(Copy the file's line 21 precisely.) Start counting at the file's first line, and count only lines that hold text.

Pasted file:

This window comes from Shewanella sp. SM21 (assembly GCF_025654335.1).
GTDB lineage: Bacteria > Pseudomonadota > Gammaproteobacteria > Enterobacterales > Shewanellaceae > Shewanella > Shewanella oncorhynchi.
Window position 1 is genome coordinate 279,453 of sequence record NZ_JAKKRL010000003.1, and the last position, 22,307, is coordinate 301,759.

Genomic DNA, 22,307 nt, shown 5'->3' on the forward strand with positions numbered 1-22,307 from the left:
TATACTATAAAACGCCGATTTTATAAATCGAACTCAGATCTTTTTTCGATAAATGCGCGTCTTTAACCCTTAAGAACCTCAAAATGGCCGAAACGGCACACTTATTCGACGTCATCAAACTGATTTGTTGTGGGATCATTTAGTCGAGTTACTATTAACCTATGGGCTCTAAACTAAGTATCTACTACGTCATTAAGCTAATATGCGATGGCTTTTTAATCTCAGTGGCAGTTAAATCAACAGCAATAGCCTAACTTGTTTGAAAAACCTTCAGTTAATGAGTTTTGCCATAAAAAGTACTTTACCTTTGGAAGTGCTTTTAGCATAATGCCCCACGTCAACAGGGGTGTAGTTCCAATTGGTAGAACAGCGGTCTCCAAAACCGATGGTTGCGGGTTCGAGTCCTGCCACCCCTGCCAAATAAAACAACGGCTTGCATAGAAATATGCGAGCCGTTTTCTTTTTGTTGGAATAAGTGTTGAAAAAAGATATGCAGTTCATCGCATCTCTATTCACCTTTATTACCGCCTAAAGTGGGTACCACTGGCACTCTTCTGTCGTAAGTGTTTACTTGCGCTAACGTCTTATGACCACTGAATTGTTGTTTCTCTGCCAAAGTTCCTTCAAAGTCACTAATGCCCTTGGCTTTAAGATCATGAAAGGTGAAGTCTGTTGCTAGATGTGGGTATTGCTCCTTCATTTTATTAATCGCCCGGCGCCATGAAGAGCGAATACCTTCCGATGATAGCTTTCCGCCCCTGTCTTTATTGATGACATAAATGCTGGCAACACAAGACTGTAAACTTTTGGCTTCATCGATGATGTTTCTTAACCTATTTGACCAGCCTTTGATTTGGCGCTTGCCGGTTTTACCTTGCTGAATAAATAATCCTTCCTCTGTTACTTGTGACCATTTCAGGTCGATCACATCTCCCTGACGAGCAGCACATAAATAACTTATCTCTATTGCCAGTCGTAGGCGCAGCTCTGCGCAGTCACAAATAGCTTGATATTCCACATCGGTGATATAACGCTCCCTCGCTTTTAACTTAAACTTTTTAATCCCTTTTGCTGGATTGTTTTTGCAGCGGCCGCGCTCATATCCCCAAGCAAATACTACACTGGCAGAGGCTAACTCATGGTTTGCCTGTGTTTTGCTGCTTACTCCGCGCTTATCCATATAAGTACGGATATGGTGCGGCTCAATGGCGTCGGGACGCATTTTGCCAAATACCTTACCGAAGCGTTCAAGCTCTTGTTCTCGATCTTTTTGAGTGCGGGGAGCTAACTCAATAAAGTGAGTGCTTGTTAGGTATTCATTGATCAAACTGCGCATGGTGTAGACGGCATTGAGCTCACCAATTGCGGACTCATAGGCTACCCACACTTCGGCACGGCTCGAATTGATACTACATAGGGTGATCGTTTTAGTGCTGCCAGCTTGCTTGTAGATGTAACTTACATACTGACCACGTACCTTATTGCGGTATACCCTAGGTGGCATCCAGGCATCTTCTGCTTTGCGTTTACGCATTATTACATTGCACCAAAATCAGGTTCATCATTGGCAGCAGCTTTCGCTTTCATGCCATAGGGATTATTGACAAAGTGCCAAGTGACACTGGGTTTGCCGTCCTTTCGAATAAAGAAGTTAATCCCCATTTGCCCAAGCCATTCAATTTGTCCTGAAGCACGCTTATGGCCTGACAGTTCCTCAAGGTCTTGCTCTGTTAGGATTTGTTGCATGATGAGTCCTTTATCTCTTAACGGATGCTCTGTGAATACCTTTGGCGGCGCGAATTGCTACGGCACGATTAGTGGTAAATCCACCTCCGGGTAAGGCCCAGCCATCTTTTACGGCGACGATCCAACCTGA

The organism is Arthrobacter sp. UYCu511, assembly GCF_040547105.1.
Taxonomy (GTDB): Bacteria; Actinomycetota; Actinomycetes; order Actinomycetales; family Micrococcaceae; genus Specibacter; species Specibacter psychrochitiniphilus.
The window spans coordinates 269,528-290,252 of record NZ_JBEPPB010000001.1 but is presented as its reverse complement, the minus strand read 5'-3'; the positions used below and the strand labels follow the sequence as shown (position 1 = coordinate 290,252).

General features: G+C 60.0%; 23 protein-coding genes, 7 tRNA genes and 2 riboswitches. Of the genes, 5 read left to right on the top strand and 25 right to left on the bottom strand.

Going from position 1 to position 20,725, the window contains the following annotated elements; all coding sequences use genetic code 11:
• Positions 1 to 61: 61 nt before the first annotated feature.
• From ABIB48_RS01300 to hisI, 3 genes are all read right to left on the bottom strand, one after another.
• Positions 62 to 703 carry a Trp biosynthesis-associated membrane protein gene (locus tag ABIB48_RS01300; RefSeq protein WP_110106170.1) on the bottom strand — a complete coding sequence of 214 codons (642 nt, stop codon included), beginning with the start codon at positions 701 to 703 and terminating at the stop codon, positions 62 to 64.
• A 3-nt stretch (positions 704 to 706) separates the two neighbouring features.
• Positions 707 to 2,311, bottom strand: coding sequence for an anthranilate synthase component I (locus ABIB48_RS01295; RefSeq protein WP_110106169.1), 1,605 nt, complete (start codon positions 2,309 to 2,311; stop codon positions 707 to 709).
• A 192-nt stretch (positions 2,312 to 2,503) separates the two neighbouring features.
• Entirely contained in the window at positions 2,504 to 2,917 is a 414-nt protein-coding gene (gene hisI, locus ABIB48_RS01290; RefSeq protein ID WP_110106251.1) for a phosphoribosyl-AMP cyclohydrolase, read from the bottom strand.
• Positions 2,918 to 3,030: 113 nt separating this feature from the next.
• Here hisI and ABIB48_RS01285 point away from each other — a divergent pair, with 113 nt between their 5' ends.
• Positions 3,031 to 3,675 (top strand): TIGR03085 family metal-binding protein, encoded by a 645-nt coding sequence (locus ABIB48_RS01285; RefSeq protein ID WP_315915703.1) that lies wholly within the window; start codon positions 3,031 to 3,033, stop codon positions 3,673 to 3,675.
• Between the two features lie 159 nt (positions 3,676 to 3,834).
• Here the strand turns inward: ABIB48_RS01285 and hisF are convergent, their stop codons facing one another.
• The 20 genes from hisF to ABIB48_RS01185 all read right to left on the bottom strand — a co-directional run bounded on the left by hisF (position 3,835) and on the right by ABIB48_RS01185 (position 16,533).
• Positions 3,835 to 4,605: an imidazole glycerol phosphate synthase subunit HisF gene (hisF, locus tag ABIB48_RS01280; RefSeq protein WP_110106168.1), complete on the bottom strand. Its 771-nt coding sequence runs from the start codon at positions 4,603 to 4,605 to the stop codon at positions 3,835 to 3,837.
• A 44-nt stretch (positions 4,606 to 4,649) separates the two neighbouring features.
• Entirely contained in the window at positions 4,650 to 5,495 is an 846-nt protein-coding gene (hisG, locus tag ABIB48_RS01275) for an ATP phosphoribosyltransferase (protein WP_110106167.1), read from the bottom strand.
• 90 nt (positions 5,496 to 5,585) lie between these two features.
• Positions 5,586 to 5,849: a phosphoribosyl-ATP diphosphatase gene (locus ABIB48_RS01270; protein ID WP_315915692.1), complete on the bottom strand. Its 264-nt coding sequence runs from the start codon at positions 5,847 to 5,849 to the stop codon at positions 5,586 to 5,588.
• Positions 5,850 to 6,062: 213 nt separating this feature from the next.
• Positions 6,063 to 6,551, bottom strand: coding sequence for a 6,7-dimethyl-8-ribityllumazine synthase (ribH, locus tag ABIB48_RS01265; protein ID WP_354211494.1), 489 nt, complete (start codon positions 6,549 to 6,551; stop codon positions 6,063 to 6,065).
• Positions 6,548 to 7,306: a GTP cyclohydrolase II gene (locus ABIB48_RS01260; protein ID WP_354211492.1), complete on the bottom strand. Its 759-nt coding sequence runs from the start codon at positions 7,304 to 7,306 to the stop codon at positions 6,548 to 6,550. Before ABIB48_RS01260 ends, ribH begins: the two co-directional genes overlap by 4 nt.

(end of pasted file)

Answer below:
• Between the two features lie 159 nt (positions 3,676 to 3,834).